They kicked Churchill to the curb and decided to try to fix their economy. They elected a Conservative Government (they have weird politics, which would be a book by itself) and they all sat down and tried to figure out the problem.

Somehow, they deduced that the problem was their citizens spending money on products built overseas. I mean, to be fair, they didn’t have much choice in the matter – as most of the UK was still winding down from building bombs. The citizens didn’t have much use for bombs and the products they wanted were made in other nations.

The UK pretty much said that’s a bad idea and they should buy things from countries other than America.

Everyone chuckled at the idea but in 1951 the UK government made some regulations that did just that. They established a number of import controls and didn’t let folks import things like musical records, harmonica parts (I’m not making that up), or stringed instruments. 

They also banned the importation of wind instruments – but not the organ. Curiously, you could import an organ – but some organ parts weren’t allowed to be imported. The government had done something and clapped each other on the back in congratulations.

Except…

This was 1950s America that we’re talking about. You know, Rock n Roll?

Yup…

There was a black market in American records and instruments. How are you going to play American rock music if you don’t have an American guitar?!?

Now, they did have guitars and they could import them privately – but that was obscenely expensive. What they’d often do is get a US sailor to bring one over, or ask someone on a cruise ship to bring one over. They, of course, were also smuggling records and other assorted American things.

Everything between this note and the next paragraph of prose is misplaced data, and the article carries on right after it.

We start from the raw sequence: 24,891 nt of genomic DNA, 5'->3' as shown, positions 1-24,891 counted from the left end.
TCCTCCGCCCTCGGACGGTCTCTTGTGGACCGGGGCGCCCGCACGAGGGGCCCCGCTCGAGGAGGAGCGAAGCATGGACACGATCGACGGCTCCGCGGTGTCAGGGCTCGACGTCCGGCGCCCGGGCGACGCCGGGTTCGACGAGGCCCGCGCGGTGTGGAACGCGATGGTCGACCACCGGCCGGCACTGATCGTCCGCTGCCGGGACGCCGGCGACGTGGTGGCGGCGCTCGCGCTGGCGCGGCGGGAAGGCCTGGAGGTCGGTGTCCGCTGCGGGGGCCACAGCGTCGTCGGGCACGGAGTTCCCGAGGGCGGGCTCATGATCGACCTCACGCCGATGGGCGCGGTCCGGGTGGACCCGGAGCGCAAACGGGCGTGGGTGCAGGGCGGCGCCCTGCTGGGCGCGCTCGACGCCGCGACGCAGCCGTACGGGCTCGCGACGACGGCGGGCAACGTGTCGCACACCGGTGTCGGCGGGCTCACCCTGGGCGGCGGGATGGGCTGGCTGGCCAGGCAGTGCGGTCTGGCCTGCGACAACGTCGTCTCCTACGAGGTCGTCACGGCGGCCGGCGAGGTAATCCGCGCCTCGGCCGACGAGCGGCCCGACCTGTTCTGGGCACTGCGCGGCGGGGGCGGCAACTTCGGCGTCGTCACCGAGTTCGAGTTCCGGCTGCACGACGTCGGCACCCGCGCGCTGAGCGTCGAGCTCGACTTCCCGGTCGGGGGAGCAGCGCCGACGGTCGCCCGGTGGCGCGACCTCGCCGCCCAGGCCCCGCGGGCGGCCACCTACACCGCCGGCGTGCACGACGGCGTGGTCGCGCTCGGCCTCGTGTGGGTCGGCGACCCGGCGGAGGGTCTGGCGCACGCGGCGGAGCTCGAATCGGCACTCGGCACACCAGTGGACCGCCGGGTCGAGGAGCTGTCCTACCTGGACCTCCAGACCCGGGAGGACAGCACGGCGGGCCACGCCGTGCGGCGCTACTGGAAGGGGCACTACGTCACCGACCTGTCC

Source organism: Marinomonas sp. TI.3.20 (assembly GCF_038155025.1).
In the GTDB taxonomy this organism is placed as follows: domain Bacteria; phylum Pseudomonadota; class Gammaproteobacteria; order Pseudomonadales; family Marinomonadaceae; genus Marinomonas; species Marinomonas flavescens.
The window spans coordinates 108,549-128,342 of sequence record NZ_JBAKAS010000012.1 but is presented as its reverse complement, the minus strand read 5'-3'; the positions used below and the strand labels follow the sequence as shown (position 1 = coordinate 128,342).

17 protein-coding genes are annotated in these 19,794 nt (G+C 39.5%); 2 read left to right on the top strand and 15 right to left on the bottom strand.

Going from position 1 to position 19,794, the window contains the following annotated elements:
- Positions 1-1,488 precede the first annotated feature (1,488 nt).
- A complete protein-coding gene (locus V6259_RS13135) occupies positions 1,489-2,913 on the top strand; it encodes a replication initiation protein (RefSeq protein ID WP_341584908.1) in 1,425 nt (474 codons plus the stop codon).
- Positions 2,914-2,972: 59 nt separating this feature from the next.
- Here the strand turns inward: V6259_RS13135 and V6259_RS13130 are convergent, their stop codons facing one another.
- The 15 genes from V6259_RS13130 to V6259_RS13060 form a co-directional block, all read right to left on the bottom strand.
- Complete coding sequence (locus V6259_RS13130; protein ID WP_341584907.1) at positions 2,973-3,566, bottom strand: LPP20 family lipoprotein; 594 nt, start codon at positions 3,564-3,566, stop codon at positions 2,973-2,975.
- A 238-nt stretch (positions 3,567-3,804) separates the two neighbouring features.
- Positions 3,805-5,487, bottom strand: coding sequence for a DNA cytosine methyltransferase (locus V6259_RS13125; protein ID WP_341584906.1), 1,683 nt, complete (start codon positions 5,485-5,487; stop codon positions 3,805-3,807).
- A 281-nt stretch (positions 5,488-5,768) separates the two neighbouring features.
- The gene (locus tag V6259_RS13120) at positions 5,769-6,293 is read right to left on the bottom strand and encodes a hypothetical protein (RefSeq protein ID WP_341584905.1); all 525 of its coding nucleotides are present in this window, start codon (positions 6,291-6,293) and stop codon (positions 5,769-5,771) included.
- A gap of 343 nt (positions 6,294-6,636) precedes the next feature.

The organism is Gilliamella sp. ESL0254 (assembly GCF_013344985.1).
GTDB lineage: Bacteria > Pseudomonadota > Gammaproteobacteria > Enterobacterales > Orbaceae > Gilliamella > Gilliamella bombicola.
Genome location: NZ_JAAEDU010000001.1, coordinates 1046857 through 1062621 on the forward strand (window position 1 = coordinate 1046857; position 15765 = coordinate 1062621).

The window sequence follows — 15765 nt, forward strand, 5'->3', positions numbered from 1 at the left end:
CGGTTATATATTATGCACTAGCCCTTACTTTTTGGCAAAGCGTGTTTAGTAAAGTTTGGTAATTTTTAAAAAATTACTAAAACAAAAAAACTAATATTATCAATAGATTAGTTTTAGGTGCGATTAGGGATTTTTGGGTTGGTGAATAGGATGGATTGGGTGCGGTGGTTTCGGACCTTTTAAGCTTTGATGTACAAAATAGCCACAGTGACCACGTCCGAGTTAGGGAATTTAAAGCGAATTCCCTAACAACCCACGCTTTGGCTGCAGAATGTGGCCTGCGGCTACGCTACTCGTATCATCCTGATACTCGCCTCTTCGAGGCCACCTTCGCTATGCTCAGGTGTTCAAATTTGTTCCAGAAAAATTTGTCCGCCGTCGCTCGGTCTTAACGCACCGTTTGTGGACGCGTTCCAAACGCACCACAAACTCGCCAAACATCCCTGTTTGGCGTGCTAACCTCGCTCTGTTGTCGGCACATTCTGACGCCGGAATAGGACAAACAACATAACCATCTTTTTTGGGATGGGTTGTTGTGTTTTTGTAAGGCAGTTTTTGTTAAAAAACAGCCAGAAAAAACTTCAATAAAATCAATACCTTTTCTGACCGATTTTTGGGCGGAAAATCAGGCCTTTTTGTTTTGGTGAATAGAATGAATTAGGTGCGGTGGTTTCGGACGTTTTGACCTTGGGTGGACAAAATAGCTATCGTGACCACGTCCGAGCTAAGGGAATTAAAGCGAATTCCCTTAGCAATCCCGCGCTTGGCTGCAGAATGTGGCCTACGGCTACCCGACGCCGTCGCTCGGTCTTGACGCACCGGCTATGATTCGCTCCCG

But, the story I want to tell you is about a guitar that was actually lawfully imported. I’ll get to it – but that’s another article. It’s simply too long to fit into one article.

So, the scene is set…

You have a massive market for American guitars, they’re rare, they’re valuable, they’re possibly imported illegally. It’s also why you’d see the guitar not move to the front of the band until much later than when it happened in the US – well, partially the reason. It’s a bit more complicated than that, as history often is.

Either way, it is into that environment that the guitar that is the center of this story was born. If you’re curious, the UK ended their restrictions in 1959 and everyone was happy again, ’cause they could play bitchin’ solos on American guitars and play American-style music.

If you look at early pictures of bands like The Beatles or early pictures of Jimmy Page, you’ll see that they’re not playing American guitars. You’ll see that they’re mostly European brands and sometimes a Japanese-made guitar. They’re playing things like Hofner, Aristone, Hoyer, or even Antoria guitars. Well, now you know why!

Anyhow, that’s the setting for the story that I’ll finish telling you – probably tomorrow. It’s a pretty interesting story and it reminds me that guitars often have a great history of their own. Until next time…

Shut up and play us a song!